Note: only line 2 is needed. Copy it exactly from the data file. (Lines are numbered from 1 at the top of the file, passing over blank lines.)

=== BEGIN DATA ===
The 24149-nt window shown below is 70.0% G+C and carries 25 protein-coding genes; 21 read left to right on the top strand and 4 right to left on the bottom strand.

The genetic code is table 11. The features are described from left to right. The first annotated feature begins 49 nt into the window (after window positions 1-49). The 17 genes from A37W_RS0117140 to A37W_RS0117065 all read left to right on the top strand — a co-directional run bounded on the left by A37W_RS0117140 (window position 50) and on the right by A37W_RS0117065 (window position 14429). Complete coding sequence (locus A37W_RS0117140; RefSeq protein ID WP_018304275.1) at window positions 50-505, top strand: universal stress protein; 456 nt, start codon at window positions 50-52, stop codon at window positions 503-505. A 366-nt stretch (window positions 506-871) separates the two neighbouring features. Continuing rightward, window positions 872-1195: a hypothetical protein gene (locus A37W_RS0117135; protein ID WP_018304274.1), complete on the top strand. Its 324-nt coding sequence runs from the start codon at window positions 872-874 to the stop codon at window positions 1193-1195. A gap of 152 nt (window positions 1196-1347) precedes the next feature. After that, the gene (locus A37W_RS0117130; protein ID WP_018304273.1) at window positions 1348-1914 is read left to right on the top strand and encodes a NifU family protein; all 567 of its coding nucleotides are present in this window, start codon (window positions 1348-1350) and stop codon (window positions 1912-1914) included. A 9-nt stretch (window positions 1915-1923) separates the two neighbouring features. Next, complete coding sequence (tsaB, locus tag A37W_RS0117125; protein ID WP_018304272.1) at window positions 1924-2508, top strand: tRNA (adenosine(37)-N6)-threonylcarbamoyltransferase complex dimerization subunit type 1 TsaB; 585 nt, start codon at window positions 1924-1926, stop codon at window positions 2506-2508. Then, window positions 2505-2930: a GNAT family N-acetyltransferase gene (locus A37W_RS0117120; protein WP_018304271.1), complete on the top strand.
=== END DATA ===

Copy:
The genetic code is table 11. The features are described from left to right. The first annotated feature begins 49 nt into the window (after window positions 1-49). The 17 genes from A37W_RS0117140 to A37W_RS0117065 all read left to right on the top strand — a co-directional run bounded on the left by A37W_RS0117140 (window position 50) and on the right by A37W_RS0117065 (window position 14429). Complete coding sequence (locus A37W_RS0117140; RefSeq protein ID WP_018304275.1) at window positions 50-505, top strand: universal stress protein; 456 nt, start codon at window positions 50-52, stop codon at window positions 503-505. A 366-nt stretch (window positions 506-871) separates the two neighbouring features. Continuing rightward, window positions 872-1195: a hypothetical protein gene (locus A37W_RS0117135; protein ID WP_018304274.1), complete on the top strand. Its 324-nt coding sequence runs from the start codon at window positions 872-874 to the stop codon at window positions 1193-1195. A gap of 152 nt (window positions 1196-1347) precedes the next feature. After that, the gene (locus A37W_RS0117130; protein ID WP_018304273.1) at window positions 1348-1914 is read left to right on the top strand and encodes a NifU family protein; all 567 of its coding nucleotides are present in this window, start codon (window positions 1348-1350) and stop codon (window positions 1912-1914) included. A 9-nt stretch (window positions 1915-1923) separates the two neighbouring features. Next, complete coding sequence (tsaB, locus tag A37W_RS0117125; protein ID WP_018304272.1) at window positions 1924-2508, top strand: tRNA (adenosine(37)-N6)-threonylcarbamoyltransferase complex dimerization subunit type 1 TsaB; 585 nt, start codon at window positions 1924-1926, stop codon at window positions 2506-2508. Then, window positions 2505-2930: a GNAT family N-acetyltransferase gene (locus A37W_RS0117120; protein WP_018304271.1), complete on the top strand.